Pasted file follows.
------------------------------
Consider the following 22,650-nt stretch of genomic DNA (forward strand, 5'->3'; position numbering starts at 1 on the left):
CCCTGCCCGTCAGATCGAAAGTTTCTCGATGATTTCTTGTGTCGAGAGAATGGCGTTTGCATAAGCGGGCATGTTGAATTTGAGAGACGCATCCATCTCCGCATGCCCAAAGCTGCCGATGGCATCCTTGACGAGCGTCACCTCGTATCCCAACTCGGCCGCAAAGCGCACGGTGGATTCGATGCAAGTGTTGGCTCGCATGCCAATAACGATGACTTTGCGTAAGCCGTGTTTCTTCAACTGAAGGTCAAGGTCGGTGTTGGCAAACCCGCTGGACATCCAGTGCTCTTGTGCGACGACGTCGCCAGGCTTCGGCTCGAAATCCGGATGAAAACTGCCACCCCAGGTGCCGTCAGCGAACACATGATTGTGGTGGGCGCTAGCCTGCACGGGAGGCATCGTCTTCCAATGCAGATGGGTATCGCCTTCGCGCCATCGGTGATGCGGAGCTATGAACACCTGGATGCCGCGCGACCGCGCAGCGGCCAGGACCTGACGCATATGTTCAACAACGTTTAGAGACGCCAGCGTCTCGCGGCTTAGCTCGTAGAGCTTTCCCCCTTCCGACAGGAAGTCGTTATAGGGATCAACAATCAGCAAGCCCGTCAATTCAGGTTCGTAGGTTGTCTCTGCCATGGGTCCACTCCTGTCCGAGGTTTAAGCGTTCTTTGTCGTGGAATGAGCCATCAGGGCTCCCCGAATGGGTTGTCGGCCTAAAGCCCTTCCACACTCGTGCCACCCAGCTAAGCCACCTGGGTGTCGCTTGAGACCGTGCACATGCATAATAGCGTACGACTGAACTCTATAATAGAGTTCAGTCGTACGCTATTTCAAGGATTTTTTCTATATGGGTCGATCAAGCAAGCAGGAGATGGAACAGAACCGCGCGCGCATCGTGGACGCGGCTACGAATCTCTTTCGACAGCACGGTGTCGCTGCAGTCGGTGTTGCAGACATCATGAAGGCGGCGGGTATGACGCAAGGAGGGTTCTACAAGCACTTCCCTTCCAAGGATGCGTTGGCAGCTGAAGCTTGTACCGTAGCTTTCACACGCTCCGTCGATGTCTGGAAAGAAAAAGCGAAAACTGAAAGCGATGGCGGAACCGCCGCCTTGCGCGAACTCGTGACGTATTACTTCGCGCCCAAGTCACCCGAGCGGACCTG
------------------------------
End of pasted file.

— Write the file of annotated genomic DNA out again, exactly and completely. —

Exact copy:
Consider the following 22,650-nt stretch of genomic DNA (forward strand, 5'->3'; position numbering starts at 1 on the left):
CCCTGCCCGTCAGATCGAAAGTTTCTCGATGATTTCTTGTGTCGAGAGAATGGCGTTTGCATAAGCGGGCATGTTGAATTTGAGAGACGCATCCATCTCCGCATGCCCAAAGCTGCCGATGGCATCCTTGACGAGCGTCACCTCGTATCCCAACTCGGCCGCAAAGCGCACGGTGGATTCGATGCAAGTGTTGGCTCGCATGCCAATAACGATGACTTTGCGTAAGCCGTGTTTCTTCAACTGAAGGTCAAGGTCGGTGTTGGCAAACCCGCTGGACATCCAGTGCTCTTGTGCGACGACGTCGCCAGGCTTCGGCTCGAAATCCGGATGAAAACTGCCACCCCAGGTGCCGTCAGCGAACACATGATTGTGGTGGGCGCTAGCCTGCACGGGAGGCATCGTCTTCCAATGCAGATGGGTATCGCCTTCGCGCCATCGGTGATGCGGAGCTATGAACACCTGGATGCCGCGCGACCGCGCAGCGGCCAGGACCTGACGCATATGTTCAACAACGTTTAGAGACGCCAGCGTCTCGCGGCTTAGCTCGTAGAGCTTTCCCCCTTCCGACAGGAAGTCGTTATAGGGATCAACAATCAGCAAGCCCGTCAATTCAGGTTCGTAGGTTGTCTCTGCCATGGGTCCACTCCTGTCCGAGGTTTAAGCGTTCTTTGTCGTGGAATGAGCCATCAGGGCTCCCCGAATGGGTTGTCGGCCTAAAGCCCTTCCACACTCGTGCCACCCAGCTAAGCCACCTGGGTGTCGCTTGAGACCGTGCACATGCATAATAGCGTACGACTGAACTCTATAATAGAGTTCAGTCGTACGCTATTTCAAGGATTTTTTCTATATGGGTCGATCAAGCAAGCAGGAGATGGAACAGAACCGCGCGCGCATCGTGGACGCGGCTACGAATCTCTTTCGACAGCACGGTGTCGCTGCAGTCGGTGTTGCAGACATCATGAAGGCGGCGGGTATGACGCAAGGAGGGTTCTACAAGCACTTCCCTTCCAAGGATGCGTTGGCAGCTGAAGCTTGTACCGTAGCTTTCACACGCTCCGTCGATGTCTGGAAAGAAAAAGCGAAAACTGAAAGCGATGGCGGAACCGCCGCCTTGCGCGAACTCGTGACGTATTACTTCGCGCCCAAGTCACCCGAGCGGACCTG